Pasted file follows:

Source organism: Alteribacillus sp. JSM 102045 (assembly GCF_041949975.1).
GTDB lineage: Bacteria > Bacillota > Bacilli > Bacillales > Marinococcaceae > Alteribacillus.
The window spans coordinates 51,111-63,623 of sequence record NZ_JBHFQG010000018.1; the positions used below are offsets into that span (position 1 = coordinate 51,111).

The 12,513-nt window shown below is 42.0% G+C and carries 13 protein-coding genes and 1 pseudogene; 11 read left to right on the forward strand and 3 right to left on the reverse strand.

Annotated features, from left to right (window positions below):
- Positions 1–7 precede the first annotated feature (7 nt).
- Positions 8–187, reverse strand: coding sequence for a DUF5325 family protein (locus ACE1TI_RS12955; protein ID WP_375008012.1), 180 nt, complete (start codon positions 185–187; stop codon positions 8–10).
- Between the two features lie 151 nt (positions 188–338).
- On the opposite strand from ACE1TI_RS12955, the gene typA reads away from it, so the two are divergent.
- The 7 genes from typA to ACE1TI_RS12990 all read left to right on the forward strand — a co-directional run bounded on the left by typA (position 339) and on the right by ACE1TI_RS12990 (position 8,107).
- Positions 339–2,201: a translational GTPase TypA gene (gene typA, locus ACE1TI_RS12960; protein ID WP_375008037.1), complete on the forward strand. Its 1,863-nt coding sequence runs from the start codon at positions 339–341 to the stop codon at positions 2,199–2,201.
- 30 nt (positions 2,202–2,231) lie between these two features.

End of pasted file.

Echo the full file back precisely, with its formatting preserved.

Source organism: Alteribacillus sp. JSM 102045 (assembly GCF_041949975.1).
GTDB lineage: Bacteria > Bacillota > Bacilli > Bacillales > Marinococcaceae > Alteribacillus.
The window spans coordinates 51,111-63,623 of sequence record NZ_JBHFQG010000018.1; the positions used below are offsets into that span (position 1 = coordinate 51,111).

The 12,513-nt window shown below is 42.0% G+C and carries 13 protein-coding genes and 1 pseudogene; 11 read left to right on the forward strand and 3 right to left on the reverse strand.

Annotated features, from left to right (window positions below):
- Positions 1–7 precede the first annotated feature (7 nt).
- Positions 8–187, reverse strand: coding sequence for a DUF5325 family protein (locus ACE1TI_RS12955; protein ID WP_375008012.1), 180 nt, complete (start codon positions 185–187; stop codon positions 8–10).
- Between the two features lie 151 nt (positions 188–338).
- On the opposite strand from ACE1TI_RS12955, the gene typA reads away from it, so the two are divergent.
- The 7 genes from typA to ACE1TI_RS12990 all read left to right on the forward strand — a co-directional run bounded on the left by typA (position 339) and on the right by ACE1TI_RS12990 (position 8,107).
- Positions 339–2,201: a translational GTPase TypA gene (gene typA, locus ACE1TI_RS12960; protein ID WP_375008037.1), complete on the forward strand. Its 1,863-nt coding sequence runs from the start codon at positions 339–341 to the stop codon at positions 2,199–2,201.
- 30 nt (positions 2,202–2,231) lie between these two features.